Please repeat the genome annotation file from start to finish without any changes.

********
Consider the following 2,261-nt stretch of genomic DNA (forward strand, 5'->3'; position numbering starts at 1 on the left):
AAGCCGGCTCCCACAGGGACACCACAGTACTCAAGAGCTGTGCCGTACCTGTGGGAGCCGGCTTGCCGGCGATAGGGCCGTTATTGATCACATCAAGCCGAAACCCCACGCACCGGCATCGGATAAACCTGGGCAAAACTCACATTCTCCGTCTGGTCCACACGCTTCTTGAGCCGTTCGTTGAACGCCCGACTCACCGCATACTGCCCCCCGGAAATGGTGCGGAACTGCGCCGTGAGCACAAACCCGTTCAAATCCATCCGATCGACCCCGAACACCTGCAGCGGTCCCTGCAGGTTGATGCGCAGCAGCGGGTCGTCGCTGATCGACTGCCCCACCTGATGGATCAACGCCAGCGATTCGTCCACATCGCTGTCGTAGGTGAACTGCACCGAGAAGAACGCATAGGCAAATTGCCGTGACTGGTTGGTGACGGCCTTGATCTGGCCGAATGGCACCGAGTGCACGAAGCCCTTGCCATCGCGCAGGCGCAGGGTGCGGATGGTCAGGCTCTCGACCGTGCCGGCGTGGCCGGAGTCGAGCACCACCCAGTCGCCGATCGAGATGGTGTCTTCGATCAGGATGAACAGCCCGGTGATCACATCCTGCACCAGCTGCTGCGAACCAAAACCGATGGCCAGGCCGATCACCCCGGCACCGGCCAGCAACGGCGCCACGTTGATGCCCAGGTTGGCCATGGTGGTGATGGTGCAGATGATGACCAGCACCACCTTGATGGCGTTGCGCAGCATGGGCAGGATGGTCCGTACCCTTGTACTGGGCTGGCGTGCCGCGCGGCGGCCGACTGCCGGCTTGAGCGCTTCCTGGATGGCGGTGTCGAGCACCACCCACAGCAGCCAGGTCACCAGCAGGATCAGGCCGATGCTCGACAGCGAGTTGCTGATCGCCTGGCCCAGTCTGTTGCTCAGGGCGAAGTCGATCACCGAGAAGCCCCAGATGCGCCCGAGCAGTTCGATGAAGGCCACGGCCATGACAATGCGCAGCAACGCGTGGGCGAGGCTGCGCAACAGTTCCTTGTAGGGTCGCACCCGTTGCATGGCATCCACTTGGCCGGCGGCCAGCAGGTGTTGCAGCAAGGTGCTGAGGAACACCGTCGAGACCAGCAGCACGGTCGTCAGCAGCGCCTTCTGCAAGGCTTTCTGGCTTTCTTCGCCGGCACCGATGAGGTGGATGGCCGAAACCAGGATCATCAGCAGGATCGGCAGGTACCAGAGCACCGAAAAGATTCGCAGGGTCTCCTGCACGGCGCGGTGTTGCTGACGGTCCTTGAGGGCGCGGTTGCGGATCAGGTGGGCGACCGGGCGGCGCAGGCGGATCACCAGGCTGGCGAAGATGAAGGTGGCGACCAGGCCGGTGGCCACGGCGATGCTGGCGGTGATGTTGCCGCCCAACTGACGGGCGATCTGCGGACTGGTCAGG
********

Consider the following 2,261-nt stretch of genomic DNA (forward strand, 5'->3'; position numbering starts at 1 on the left):
AAGCCGGCTCCCACAGGGACACCACAGTACTCAAGAGCTGTGCCGTACCTGTGGGAGCCGGCTTGCCGGCGATAGGGCCGTTATTGATCACATCAAGCCGAAACCCCACGCACCGGCATCGGATAAACCTGGGCAAAACTCACATTCTCCGTCTGGTCCACACGCTTCTTGAGCCGTTCGTTGAACGCCCGACTCACCGCATACTGCCCCCCGGAAATGGTGCGGAACTGCGCCGTGAGCACAAACCCGTTCAAATCCATCCGATCGACCCCGAACACCTGCAGCGGTCCCTGCAGGTTGATGCGCAGCAGCGGGTCGTCGCTGATCGACTGCCCCACCTGATGGATCAACGCCAGCGATTCGTCCACATCGCTGTCGTAGGTGAACTGCACCGAGAAGAACGCATAGGCAAATTGCCGTGACTGGTTGGTGACGGCCTTGATCTGGCCGAATGGCACCGAGTGCACGAAGCCCTTGCCATCGCGCAGGCGCAGGGTGCGGATGGTCAGGCTCTCGACCGTGCCGGCGTGGCCGGAGTCGAGCACCACCCAGTCGCCGATCGAGATGGTGTCTTCGATCAGGATGAACAGCCCGGTGATCACATCCTGCACCAGCTGCTGCGAACCAAAACCGATGGCCAGGCCGATCACCCCGGCACCGGCCAGCAACGGCGCCACGTTGATGCCCAGGTTGGCCATGGTGGTGATGGTGCAGATGATGACCAGCACCACCTTGATGGCGTTGCGCAGCATGGGCAGGATGGTCCGTACCCTTGTACTGGGCTGGCGTGCCGCGCGGCGGCCGACTGCCGGCTTGAGCGCTTCCTGGATGGCGGTGTCGAGCACCACCCACAGCAGCCAGGTCACCAGCAGGATCAGGCCGATGCTCGACAGCGAGTTGCTGATCGCCTGGCCCAGTCTGTTGCTCAGGGCGAAGTCGATCACCGAGAAGCCCCAGATGCGCCCGAGCAGTTCGATGAAGGCCACGGCCATGACAATGCGCAGCAACGCGTGGGCGAGGCTGCGCAACAGTTCCTTGTAGGGTCGCACCCGTTGCATGGCATCCACTTGGCCGGCGGCCAGCAGGTGTTGCAGCAAGGTGCTGAGGAACACCGTCGAGACCAGCAGCACGGTCGTCAGCAGCGCCTTCTGCAAGGCTTTCTGGCTTTCTTCGCCGGCACCGATGAGGTGGATGGCCGAAACCAGGATCATCAGCAGGATCGGCAGGTACCAGAGCACCGAAAAGATTCGCAGGGTCTCCTGCACGGCGCGGTGTTGCTGACGGTCCTTGAGGGCGCGGTTGCGGATCAGGTGGGCGACCGGGCGGCGCAGGCGGATCACCAGGCTGGCGAAGATGAAGGTGGCGACCAGGCCGGTGGCCACGGCGATGCTGGCGGTGATGTTGCCGCCCAACTGACGGGCGATCTGCGGACTGGTCAGG